Cosmetic products include make-up and skin-care products as well as soaps, shower gels, deodorants, shampoos, toothpastes, some sunscreens and similar products. Testing a finished cosmetic product on animals is not permitted in Australia. However, chemicals that are intended for use in cosmetics may still be tested on animals provided the purpose for the testing is justified by a non-cosmetic purpose.
For example, a chemical ingredient intended to be used in a lipstick product (cosmetic) and a clothes detergent (non-cosmetic), may be tested on animals provided the testing meets the requirements of the Australian Code of Practice for the Care and Use of Animals for Scientific Purposes.
This also applies to imported cosmetics. Under the Industrial Chemicals Act 2019, animal testing data may still be used to support the introduction of new chemical ingredients for use in cosmetics provided the chemical will also be used in a non-cosmetic product.
This “multi-use” exception presents a significant loophole and allows ingredients tested on animals to continue to be used in Australian cosmetic products. This is despite a large database of over 20,000 chemical ingredients existing in Australia, so there is no longer a need to test new chemical ingredients on animals as companies can use existing formulations or combinations of ingredients that have already been assessed as safe to use.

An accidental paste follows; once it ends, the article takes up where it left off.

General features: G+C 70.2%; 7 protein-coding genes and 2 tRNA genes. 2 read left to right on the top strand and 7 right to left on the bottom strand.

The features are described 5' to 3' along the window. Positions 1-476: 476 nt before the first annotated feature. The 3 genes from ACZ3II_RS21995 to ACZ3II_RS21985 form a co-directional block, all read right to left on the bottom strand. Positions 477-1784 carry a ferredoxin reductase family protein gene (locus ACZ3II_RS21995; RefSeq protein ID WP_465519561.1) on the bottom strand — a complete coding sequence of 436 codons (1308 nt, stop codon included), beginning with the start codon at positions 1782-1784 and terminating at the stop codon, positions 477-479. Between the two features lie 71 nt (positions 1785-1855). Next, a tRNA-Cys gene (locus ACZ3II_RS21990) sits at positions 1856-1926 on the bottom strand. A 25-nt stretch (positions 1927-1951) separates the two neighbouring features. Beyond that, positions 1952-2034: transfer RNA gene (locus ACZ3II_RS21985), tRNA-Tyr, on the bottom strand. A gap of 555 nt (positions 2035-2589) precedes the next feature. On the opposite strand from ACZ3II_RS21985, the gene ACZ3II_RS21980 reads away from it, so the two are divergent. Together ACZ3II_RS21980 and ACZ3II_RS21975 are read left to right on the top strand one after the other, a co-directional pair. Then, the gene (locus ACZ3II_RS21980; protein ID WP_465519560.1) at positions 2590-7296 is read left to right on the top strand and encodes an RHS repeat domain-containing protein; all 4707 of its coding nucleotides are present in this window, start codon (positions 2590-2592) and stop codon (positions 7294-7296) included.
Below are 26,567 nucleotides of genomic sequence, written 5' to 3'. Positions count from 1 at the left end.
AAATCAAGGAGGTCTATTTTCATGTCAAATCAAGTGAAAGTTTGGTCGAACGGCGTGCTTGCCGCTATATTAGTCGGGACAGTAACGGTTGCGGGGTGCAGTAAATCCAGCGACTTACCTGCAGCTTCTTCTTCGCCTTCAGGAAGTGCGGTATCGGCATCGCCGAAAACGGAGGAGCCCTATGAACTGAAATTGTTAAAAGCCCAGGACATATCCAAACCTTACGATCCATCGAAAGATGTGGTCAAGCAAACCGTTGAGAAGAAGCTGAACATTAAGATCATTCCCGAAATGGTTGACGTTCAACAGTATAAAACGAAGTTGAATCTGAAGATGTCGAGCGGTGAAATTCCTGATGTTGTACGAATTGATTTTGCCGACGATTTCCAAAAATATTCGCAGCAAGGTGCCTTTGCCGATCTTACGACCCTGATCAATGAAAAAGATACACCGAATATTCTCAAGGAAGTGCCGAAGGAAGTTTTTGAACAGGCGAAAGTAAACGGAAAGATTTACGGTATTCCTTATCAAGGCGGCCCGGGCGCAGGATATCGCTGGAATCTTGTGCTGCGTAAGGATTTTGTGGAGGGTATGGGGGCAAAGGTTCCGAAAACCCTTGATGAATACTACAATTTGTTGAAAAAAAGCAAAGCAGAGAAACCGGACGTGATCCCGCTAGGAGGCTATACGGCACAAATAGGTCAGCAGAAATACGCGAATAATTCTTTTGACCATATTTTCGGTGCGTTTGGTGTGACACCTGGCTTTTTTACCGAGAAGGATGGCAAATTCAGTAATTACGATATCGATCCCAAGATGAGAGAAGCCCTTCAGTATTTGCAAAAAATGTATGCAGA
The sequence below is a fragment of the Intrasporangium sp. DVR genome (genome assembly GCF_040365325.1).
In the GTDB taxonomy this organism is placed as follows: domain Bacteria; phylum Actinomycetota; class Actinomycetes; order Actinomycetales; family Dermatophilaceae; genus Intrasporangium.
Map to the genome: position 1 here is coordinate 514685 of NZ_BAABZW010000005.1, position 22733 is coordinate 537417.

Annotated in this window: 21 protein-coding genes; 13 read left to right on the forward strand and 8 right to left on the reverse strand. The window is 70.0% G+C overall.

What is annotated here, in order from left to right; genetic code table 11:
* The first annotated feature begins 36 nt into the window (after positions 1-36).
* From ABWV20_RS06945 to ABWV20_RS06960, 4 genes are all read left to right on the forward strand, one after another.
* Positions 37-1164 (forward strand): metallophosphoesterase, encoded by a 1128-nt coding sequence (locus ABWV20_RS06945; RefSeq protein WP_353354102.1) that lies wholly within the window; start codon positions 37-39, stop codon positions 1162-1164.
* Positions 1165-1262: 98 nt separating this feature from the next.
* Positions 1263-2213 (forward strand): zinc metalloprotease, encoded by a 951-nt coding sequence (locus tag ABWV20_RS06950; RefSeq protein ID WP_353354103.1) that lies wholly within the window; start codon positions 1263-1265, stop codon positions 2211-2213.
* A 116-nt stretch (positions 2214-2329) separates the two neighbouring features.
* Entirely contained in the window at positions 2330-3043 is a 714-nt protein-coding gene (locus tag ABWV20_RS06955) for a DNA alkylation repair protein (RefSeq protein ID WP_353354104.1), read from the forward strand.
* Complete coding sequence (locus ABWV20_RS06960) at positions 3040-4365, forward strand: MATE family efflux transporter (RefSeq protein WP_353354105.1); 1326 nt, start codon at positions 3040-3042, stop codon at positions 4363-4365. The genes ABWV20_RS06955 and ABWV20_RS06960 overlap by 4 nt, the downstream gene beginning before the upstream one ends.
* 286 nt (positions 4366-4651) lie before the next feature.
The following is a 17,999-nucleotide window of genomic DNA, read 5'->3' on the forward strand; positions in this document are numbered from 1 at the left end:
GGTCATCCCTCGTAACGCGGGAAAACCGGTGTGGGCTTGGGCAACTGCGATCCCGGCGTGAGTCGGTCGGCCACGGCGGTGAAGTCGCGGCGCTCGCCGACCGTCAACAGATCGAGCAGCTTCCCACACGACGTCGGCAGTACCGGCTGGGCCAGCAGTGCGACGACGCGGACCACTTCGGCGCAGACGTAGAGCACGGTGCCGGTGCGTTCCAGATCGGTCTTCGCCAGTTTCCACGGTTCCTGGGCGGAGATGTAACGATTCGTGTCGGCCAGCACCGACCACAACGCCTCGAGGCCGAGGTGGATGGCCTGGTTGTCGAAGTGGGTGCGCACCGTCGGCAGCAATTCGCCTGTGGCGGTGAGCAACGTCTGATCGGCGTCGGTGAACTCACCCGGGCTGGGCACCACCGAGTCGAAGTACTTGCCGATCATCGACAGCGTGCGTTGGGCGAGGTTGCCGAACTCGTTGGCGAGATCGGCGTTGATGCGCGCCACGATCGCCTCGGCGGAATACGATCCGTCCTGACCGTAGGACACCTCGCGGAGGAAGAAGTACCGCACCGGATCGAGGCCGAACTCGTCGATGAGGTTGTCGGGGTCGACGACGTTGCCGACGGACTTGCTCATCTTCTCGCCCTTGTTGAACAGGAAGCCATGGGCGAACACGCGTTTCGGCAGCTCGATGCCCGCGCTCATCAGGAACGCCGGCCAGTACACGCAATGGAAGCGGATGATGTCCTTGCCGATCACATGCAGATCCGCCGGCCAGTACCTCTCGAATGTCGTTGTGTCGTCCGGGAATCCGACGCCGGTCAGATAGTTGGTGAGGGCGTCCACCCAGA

The RSPCA is therefore opposed to the multi-use exception under Australian law and calls upon the Australian Government to close this loophole to ensure that chemical ingredients tested on animals can no longer be used in cosmetic products under any circumstances.
The majority of current cosmetic products sold in Australia will contain ingredients that have been tested on animals in another country at some point in time. As Australian law does not completely prevent animal-tested ingredients from being used in cosmetics, the Australian cosmetics industry has developed a voluntary code of practice to guide the industry on advertising claims relating to the animal testing status of cosmetic products.
The RSPCA recommends that consumers of cosmetics who wish to avoid purchasing products containing ingredients that have been tested on animals should only purchase products with the claim ‘Not tested on animals’ and avoid products without such claims or with qualified versions of this claim such as ‘We have not tested this on animals’ or ‘Not tested on animals by us’. For further certainty, the RSPCA encourages consumers to look for the ‘bunny’ logo of the established certification body Cruelty Free International as products with this logo will have been independently assessed.